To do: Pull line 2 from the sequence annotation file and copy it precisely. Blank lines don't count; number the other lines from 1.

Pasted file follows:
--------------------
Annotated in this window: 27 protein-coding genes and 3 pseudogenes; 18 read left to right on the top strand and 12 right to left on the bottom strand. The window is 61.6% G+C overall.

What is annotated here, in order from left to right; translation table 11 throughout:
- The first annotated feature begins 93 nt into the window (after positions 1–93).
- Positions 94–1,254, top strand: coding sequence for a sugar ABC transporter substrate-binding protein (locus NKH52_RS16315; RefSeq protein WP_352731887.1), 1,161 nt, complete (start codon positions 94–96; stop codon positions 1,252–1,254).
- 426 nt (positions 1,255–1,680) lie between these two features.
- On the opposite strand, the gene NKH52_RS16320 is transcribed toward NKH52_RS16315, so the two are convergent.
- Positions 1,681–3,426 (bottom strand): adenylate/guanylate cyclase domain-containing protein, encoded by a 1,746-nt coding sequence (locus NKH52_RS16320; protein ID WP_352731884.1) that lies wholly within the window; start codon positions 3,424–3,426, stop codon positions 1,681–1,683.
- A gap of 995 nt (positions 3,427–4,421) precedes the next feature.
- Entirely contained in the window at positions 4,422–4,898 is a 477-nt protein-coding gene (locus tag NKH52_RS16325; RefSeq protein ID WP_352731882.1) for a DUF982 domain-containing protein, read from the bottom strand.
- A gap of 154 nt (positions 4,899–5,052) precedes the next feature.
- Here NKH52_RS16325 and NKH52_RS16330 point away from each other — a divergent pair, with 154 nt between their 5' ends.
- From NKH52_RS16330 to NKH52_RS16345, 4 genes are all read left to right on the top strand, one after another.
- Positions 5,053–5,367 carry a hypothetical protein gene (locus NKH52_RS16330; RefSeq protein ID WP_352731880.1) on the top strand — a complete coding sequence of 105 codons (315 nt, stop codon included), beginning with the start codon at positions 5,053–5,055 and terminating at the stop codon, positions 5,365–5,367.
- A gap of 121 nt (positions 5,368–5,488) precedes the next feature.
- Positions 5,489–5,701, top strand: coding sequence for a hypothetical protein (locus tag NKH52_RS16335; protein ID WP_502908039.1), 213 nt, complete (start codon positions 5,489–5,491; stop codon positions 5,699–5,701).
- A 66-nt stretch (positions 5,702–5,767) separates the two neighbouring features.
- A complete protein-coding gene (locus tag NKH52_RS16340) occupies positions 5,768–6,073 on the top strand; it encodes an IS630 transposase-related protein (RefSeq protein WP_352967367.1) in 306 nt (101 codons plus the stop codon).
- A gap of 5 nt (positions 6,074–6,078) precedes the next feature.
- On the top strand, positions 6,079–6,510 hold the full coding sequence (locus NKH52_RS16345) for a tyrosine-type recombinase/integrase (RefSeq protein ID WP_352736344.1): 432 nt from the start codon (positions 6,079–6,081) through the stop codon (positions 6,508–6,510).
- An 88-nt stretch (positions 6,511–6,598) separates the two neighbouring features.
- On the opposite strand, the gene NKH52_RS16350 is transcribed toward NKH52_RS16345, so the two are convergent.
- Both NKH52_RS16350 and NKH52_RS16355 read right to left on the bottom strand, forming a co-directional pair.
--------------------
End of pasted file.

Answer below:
What is annotated here, in order from left to right; translation table 11 throughout: